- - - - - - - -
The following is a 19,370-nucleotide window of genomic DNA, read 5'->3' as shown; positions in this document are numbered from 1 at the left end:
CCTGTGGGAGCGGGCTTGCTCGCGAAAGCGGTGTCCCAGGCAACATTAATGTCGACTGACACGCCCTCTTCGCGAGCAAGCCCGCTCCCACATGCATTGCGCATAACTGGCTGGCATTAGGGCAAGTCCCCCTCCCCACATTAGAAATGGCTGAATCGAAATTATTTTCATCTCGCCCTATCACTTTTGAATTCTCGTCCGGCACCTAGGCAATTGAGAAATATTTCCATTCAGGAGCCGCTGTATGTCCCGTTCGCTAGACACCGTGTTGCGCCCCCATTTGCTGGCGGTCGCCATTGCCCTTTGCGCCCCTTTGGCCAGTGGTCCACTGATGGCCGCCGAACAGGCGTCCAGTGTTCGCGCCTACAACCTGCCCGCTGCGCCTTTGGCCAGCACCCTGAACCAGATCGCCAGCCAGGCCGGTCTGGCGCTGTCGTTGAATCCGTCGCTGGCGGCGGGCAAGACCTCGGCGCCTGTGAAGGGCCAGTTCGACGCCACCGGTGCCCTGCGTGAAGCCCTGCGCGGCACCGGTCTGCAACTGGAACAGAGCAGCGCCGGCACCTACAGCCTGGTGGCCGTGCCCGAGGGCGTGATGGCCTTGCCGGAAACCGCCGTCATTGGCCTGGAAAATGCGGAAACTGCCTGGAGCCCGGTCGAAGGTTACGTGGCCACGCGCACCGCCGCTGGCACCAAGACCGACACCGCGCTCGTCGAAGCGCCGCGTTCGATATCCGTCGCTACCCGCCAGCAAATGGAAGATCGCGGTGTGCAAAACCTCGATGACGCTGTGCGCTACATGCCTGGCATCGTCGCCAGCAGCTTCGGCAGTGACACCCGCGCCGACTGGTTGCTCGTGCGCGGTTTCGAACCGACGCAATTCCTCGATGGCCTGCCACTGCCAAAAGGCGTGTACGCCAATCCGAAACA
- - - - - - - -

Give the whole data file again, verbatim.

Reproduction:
The following is a 19,370-nucleotide window of genomic DNA, read 5'->3' as shown; positions in this document are numbered from 1 at the left end:
CCTGTGGGAGCGGGCTTGCTCGCGAAAGCGGTGTCCCAGGCAACATTAATGTCGACTGACACGCCCTCTTCGCGAGCAAGCCCGCTCCCACATGCATTGCGCATAACTGGCTGGCATTAGGGCAAGTCCCCCTCCCCACATTAGAAATGGCTGAATCGAAATTATTTTCATCTCGCCCTATCACTTTTGAATTCTCGTCCGGCACCTAGGCAATTGAGAAATATTTCCATTCAGGAGCCGCTGTATGTCCCGTTCGCTAGACACCGTGTTGCGCCCCCATTTGCTGGCGGTCGCCATTGCCCTTTGCGCCCCTTTGGCCAGTGGTCCACTGATGGCCGCCGAACAGGCGTCCAGTGTTCGCGCCTACAACCTGCCCGCTGCGCCTTTGGCCAGCACCCTGAACCAGATCGCCAGCCAGGCCGGTCTGGCGCTGTCGTTGAATCCGTCGCTGGCGGCGGGCAAGACCTCGGCGCCTGTGAAGGGCCAGTTCGACGCCACCGGTGCCCTGCGTGAAGCCCTGCGCGGCACCGGTCTGCAACTGGAACAGAGCAGCGCCGGCACCTACAGCCTGGTGGCCGTGCCCGAGGGCGTGATGGCCTTGCCGGAAACCGCCGTCATTGGCCTGGAAAATGCGGAAACTGCCTGGAGCCCGGTCGAAGGTTACGTGGCCACGCGCACCGCCGCTGGCACCAAGACCGACACCGCGCTCGTCGAAGCGCCGCGTTCGATATCCGTCGCTACCCGCCAGCAAATGGAAGATCGCGGTGTGCAAAACCTCGATGACGCTGTGCGCTACATGCCTGGCATCGTCGCCAGCAGCTTCGGCAGTGACACCCGCGCCGACTGGTTGCTCGTGCGCGGTTTCGAACCGACGCAATTCCTCGATGGCCTGCCACTGCCAAAAGGCGTGTACGCCAATCCGAAACA